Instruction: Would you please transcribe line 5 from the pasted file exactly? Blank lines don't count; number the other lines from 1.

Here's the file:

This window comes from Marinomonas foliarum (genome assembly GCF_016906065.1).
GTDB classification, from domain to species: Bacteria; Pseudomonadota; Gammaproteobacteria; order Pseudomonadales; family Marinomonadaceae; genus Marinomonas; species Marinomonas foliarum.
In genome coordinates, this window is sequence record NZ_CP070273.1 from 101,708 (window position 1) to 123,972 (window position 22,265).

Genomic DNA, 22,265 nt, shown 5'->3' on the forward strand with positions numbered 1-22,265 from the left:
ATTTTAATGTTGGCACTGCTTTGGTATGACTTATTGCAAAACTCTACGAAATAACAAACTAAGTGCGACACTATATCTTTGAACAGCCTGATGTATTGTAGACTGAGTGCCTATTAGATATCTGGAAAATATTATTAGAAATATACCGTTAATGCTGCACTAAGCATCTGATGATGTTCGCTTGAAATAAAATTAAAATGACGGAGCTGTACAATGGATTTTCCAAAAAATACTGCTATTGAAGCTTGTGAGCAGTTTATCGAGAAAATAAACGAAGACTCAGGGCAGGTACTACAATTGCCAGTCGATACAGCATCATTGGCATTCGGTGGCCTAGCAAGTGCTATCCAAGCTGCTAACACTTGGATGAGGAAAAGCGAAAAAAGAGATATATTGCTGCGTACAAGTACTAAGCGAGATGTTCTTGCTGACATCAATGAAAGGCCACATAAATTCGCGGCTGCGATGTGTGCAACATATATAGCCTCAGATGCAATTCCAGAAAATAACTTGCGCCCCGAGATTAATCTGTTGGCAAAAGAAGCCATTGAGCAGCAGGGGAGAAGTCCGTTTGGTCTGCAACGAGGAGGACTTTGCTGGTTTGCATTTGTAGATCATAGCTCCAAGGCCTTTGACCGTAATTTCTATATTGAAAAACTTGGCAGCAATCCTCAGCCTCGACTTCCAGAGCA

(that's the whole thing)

ATTTTAATGTTGGCACTGCTTTGGTATGACTTATTGCAAAACTCTACGAAATAACAAACTAAGTGCGACACTATATCTTTGAACAGCCTGATGTATTGTAGACTGAGTGCCTATTAGATATCTGGAAAATATTATTAGAAATATACCGTTAATGCTGCACTAAGCATCTGATGATGTTCGCTTGAAATAAAATTAAAATGACGGAGCTGTACAATGGATTTTCCAAAAAATACTGCTATTGAAGCTTGTGAGCAGTTTATCGAGAAAATAAACGAAGACTCAGGGCAGGTACTACAATTGCCAGTCGATACAGCATCATTGGCATTCGGTGGCCTAGCAAGTGCTATCCAAGCTGCTAACACTTGGATGAGGAAAAGCGAAAAAAGAGATATATTGCTGCGTACAAGTACTAAGCGAGATGTTCTTGCTGACATCAATGAAAGGCCACATAAATTCGCGGCTGCGATGTGTGCAACATATATAGCCTCAGATGCAATTCCAGAAAATAACTTGCGCCCCGAGATTAATCTGTTGGCAAAAGAAGCCATTGAGCAGCAGGGGAGAAGTCCGTTTGGTCTGCAACGAGGAGGACTTTGCTGGTTTGCATTTGTAGATCATAGCTCCAAGGCCTTTGACCGTAATTTCTATATTGAAAAACTTGGCAGCAATCCTCAGCCTCGACTTCCAGAGCA